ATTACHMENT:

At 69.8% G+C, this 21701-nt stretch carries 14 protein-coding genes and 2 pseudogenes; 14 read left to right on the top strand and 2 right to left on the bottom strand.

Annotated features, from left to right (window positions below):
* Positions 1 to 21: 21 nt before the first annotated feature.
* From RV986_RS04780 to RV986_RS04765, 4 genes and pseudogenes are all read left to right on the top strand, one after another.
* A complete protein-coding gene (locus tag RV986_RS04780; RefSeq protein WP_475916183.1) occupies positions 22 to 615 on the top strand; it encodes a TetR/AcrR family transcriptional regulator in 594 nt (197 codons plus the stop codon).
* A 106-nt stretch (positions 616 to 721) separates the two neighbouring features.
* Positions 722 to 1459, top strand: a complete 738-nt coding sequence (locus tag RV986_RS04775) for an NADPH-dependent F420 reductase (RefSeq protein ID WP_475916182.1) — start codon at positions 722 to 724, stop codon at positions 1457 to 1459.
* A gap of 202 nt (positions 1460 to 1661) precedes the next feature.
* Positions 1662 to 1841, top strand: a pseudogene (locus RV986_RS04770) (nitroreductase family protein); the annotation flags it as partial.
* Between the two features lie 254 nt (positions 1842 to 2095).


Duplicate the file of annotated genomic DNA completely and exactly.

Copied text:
At 69.8% G+C, this 21701-nt stretch carries 14 protein-coding genes and 2 pseudogenes; 14 read left to right on the top strand and 2 right to left on the bottom strand.

Annotated features, from left to right (window positions below):
* Positions 1 to 21: 21 nt before the first annotated feature.
* From RV986_RS04780 to RV986_RS04765, 4 genes and pseudogenes are all read left to right on the top strand, one after another.
* A complete protein-coding gene (locus tag RV986_RS04780; RefSeq protein WP_475916183.1) occupies positions 22 to 615 on the top strand; it encodes a TetR/AcrR family transcriptional regulator in 594 nt (197 codons plus the stop codon).
* A 106-nt stretch (positions 616 to 721) separates the two neighbouring features.
* Positions 722 to 1459, top strand: a complete 738-nt coding sequence (locus tag RV986_RS04775) for an NADPH-dependent F420 reductase (RefSeq protein ID WP_475916182.1) — start codon at positions 722 to 724, stop codon at positions 1457 to 1459.
* A gap of 202 nt (positions 1460 to 1661) precedes the next feature.
* Positions 1662 to 1841, top strand: a pseudogene (locus RV986_RS04770) (nitroreductase family protein); the annotation flags it as partial.
* Between the two features lie 254 nt (positions 1842 to 2095).